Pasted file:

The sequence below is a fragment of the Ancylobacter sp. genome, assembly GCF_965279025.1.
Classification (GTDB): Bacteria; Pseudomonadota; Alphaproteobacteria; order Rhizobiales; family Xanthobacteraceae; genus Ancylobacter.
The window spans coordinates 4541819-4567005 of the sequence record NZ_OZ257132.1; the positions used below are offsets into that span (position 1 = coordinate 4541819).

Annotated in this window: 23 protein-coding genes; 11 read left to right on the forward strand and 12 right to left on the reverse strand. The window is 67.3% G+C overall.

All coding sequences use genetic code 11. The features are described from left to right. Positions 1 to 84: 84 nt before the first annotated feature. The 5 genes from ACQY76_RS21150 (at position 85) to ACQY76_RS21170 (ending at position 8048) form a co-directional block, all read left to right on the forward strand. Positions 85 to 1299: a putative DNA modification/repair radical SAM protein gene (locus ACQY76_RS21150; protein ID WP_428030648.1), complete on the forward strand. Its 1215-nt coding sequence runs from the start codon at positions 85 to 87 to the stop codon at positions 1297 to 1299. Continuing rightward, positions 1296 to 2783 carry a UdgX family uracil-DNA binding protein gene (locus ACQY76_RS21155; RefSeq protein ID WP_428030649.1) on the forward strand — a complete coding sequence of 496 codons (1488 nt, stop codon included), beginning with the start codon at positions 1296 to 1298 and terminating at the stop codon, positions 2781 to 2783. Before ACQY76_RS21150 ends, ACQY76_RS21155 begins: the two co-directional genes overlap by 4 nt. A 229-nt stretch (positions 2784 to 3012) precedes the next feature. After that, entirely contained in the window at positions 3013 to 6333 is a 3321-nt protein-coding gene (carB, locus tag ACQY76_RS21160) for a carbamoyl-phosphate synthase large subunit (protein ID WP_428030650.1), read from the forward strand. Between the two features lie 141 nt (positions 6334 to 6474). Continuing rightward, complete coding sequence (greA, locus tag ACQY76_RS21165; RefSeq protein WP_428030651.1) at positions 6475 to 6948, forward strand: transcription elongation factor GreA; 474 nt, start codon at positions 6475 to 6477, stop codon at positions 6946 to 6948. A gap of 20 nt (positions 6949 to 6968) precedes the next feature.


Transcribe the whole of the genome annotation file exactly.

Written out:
The sequence below is a fragment of the Ancylobacter sp. genome, assembly GCF_965279025.1.
Classification (GTDB): Bacteria; Pseudomonadota; Alphaproteobacteria; order Rhizobiales; family Xanthobacteraceae; genus Ancylobacter.
The window spans coordinates 4541819-4567005 of the sequence record NZ_OZ257132.1; the positions used below are offsets into that span (position 1 = coordinate 4541819).

Annotated in this window: 23 protein-coding genes; 11 read left to right on the forward strand and 12 right to left on the reverse strand. The window is 67.3% G+C overall.

All coding sequences use genetic code 11. The features are described from left to right. Positions 1 to 84: 84 nt before the first annotated feature. The 5 genes from ACQY76_RS21150 (at position 85) to ACQY76_RS21170 (ending at position 8048) form a co-directional block, all read left to right on the forward strand. Positions 85 to 1299: a putative DNA modification/repair radical SAM protein gene (locus ACQY76_RS21150; protein ID WP_428030648.1), complete on the forward strand. Its 1215-nt coding sequence runs from the start codon at positions 85 to 87 to the stop codon at positions 1297 to 1299. Continuing rightward, positions 1296 to 2783 carry a UdgX family uracil-DNA binding protein gene (locus ACQY76_RS21155; RefSeq protein ID WP_428030649.1) on the forward strand — a complete coding sequence of 496 codons (1488 nt, stop codon included), beginning with the start codon at positions 1296 to 1298 and terminating at the stop codon, positions 2781 to 2783. Before ACQY76_RS21150 ends, ACQY76_RS21155 begins: the two co-directional genes overlap by 4 nt. A 229-nt stretch (positions 2784 to 3012) precedes the next feature. After that, entirely contained in the window at positions 3013 to 6333 is a 3321-nt protein-coding gene (carB, locus tag ACQY76_RS21160) for a carbamoyl-phosphate synthase large subunit (protein ID WP_428030650.1), read from the forward strand. Between the two features lie 141 nt (positions 6334 to 6474). Continuing rightward, complete coding sequence (greA, locus tag ACQY76_RS21165; RefSeq protein WP_428030651.1) at positions 6475 to 6948, forward strand: transcription elongation factor GreA; 474 nt, start codon at positions 6475 to 6477, stop codon at positions 6946 to 6948. A gap of 20 nt (positions 6949 to 6968) precedes the next feature.